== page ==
Variation in energy reserves and role of body size in the mating system of Anopheles gambiae

Authors


ABSTRACT:

Anopheles gambiae mates in flight. Males gather at stationary places at sunset and compete for incoming females. Factors that account for male mating success are not known but are critical for the future of any genetic control strategy. The current study explored variations in nutritional reserves (sugars, glycogen, lipids, and proteins) in wild-caught swarming and resting males and evaluated the effect of body size and wing symmetry on male mating success. Our results showed that glycogen and sugar reserves are mobilized for flight. Males consume proportionally 5.9-fold as much energy derived from sugars in swarming activities than when they are at rest. Mated males were on average bigger than unmated ones (P<0.0001). A strong correlation between the left and right wings in both mated and unmated males was found and additional analysis on fluctuating asymmetry did not show any indication of mated males being more symmetrical than unmated ones. The distribution of wing size of mated males was focused around a central value, suggesting that intermediate size of males is advantageous in the An. gambiae mating system. The results are discussed in the context of sexual selection.

INTRODUCTION

Malaria vector control programs rely heavily on the use of insecticide-treated nets (ITNs) and indoor residual spraying (IRS) with insecticide. Unfortunately, resistance to almost all classes of insecticide has emerged in anopheline mosquitoes and its rapid spread suggests that it will become a major hindrance to malaria control. Alternative measures are urgently needed. New control approaches envision rendering wild vector populations less susceptible to infection by releasing mosquitoes that are genetically modified (GM) to resist infection (Ferguson et al. 2005). Another approach that may be effective is based on sterile male release. However, availability of these tools does not necessarily guarantee success. One concern is the presence of reproductive barriers that limit the spread of the refractoriness genes between subpopulations. Another concern is the possibility that laboratory-adapted mosquitoes will not be able to compete for mates in the wild and therefore the genes of interest will not be integrated into the natural population gene pool. Success will depend on understanding mosquito reproduction systems, a facet of mosquito biology that is poorly understood. Failures in releasing sterile males in the past (Benedict and Robinson. 2003 and references therein) and a growing awareness of the importance of understanding male reproductive success have led to repeated calls for addressing this neglected area in mosquito biology (Ferguson et al. 2005).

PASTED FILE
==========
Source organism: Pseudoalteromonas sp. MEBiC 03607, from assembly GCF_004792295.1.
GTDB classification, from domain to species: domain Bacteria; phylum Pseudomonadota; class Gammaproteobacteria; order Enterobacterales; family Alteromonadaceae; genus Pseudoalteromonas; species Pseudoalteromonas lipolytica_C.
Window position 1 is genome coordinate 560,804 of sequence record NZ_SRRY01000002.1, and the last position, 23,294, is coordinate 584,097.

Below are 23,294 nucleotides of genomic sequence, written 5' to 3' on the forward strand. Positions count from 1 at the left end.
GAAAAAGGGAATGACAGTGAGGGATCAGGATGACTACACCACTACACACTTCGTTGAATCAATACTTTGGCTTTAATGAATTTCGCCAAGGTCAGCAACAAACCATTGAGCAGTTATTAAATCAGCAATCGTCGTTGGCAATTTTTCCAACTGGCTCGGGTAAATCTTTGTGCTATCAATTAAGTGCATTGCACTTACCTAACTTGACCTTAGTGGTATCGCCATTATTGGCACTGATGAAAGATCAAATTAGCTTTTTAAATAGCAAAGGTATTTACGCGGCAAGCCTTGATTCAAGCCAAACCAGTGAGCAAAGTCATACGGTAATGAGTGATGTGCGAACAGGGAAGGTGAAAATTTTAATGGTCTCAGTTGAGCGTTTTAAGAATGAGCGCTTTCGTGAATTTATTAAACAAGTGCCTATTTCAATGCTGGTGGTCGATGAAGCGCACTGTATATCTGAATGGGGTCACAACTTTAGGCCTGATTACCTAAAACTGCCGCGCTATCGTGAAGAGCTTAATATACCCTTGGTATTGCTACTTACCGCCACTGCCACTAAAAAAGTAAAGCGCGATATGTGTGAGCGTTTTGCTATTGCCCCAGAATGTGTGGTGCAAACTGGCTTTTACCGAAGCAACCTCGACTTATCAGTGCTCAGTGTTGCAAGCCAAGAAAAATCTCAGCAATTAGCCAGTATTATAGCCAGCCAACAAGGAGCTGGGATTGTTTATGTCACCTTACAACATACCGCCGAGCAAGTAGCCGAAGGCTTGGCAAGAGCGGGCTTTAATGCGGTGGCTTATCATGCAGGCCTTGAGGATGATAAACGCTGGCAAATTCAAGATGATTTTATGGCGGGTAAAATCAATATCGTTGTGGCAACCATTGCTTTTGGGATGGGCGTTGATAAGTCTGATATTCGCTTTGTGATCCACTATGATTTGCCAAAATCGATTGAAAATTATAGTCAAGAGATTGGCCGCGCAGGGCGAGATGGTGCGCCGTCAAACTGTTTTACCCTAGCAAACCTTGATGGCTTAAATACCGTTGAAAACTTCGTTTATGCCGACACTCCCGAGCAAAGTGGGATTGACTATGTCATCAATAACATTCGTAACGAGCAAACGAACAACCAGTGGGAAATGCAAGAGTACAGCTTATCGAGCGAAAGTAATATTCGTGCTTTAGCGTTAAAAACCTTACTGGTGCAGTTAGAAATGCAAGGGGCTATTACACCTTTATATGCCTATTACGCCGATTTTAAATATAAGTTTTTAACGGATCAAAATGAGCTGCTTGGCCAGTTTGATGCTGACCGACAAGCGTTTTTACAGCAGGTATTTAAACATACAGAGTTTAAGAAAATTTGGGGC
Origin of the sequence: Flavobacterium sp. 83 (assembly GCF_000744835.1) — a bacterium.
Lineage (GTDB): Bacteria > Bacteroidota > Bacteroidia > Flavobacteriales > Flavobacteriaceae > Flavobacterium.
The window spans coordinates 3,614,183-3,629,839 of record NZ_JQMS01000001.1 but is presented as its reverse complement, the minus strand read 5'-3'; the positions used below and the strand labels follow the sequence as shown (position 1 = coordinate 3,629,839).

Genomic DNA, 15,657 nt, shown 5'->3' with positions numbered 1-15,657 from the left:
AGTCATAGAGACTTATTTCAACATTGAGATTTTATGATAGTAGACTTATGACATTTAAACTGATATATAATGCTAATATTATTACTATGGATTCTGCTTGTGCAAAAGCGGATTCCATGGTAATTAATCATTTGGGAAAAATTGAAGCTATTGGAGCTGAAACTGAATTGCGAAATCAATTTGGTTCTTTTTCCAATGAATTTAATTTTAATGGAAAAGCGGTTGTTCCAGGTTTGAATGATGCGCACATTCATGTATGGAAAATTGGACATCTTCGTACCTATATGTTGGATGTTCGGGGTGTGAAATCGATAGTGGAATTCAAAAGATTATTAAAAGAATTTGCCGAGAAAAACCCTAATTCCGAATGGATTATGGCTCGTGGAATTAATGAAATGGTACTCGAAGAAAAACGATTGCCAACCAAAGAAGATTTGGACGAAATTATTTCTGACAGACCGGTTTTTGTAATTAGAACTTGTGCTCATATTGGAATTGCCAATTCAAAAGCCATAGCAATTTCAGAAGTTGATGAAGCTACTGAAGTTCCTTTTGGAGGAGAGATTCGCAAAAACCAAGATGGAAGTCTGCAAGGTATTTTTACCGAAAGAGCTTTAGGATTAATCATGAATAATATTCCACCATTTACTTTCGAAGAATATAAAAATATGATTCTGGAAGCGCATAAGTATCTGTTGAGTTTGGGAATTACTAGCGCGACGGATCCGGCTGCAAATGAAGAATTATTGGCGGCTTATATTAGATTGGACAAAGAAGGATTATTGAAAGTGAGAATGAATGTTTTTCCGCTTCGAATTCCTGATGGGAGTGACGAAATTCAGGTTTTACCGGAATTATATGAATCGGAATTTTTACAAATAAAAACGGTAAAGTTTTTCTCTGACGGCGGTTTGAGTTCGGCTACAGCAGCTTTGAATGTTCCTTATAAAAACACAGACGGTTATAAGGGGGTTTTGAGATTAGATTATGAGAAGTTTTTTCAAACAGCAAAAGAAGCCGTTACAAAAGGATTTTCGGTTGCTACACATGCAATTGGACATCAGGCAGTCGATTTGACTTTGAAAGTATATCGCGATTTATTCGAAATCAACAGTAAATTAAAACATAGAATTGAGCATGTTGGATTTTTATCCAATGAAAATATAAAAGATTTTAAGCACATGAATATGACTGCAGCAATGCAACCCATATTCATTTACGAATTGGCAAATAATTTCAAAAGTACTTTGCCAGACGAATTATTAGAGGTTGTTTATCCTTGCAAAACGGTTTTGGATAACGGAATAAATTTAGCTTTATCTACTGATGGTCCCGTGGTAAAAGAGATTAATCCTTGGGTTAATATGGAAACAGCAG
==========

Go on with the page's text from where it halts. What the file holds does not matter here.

Mating in An. gambiae is mainly based on the formation of swarms at sunset (Charlwood and Jones 1979, Yuval et al. 1994, Charlwood et al. 2002, Diabaté et al. 2003, 2006, 2009, 2011). A typical swarm consists of a few to one thousand males flying in a cloud above a swarm maker. Females visit the swarm to copulate. While males in swarms engage in intense competition to intercept females, it is not clear how successful males are selected, nor do we know if males are even selected in the first place. In a recent paper, Diabaté et al. (2011) proposed that swarms of An. gambiae are lek-like but incorporate characteristics of scramble mating competition. Several models of mating pertaining to lek are described in this paper and the hotshot model specifically states that males are not equal. Successful ones attract females and “poor quality males” gather around these successful ones to mate with incoming females. Indeed, lek-based mating system is often characterized by a high skew in male mating success (Mackenzie et al. 1995). Possible factors accounting for this mating bias are male body size (Yuval et al. 1993, Voordouw and Koella 2007, Huho et al. 2007), age (Chambers and Klowden 2001, Huho et al. 2006, 2007), genetics (Voordouw and Koella 2007), sperm length (Voordouw and Koella 2007) and energetic reserves (Yuval et al. 1994, Huho et al. 2007).